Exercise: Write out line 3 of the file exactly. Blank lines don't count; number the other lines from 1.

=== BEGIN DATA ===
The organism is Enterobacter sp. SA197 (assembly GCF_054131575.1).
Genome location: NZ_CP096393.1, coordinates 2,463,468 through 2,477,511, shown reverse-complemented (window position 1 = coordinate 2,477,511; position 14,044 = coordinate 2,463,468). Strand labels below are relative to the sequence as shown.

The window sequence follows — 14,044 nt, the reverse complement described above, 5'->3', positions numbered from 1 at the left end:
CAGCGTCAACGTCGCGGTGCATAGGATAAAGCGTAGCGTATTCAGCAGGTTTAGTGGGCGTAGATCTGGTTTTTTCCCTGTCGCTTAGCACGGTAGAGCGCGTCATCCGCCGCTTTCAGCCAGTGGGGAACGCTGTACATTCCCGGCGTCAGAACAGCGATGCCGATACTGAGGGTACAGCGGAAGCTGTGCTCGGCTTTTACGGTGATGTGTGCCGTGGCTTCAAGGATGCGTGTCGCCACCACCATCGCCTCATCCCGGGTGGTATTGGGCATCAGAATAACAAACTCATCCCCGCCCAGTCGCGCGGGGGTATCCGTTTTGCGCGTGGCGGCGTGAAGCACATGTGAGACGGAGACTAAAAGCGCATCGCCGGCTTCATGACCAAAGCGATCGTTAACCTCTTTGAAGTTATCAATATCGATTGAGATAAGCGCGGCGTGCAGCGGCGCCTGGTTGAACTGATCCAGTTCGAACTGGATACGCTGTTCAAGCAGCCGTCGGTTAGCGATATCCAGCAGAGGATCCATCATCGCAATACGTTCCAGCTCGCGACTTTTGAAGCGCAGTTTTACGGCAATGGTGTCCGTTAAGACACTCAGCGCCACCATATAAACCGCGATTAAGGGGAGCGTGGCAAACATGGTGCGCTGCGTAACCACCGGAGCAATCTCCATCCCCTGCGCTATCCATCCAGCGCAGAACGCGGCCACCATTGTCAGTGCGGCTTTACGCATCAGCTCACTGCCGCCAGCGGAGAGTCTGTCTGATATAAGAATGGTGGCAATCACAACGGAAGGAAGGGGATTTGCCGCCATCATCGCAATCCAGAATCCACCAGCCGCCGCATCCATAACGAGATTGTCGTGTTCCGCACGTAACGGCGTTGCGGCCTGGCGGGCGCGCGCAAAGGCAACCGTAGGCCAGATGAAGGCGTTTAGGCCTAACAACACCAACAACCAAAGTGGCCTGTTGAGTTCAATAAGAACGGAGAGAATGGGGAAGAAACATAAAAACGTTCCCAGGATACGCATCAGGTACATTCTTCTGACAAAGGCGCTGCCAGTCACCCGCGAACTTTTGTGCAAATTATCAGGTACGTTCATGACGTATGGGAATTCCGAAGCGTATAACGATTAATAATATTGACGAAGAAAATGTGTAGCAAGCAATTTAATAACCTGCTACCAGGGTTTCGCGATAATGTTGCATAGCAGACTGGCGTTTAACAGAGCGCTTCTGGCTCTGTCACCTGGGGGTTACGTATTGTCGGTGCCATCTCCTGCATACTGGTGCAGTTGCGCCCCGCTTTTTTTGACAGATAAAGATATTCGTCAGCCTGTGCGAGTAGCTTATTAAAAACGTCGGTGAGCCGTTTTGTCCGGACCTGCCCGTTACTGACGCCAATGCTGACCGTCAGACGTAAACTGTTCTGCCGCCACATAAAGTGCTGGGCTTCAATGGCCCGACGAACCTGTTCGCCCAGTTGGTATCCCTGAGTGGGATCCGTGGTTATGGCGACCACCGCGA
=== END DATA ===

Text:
The window sequence follows — 14,044 nt, the reverse complement described above, 5'->3', positions numbered from 1 at the left end: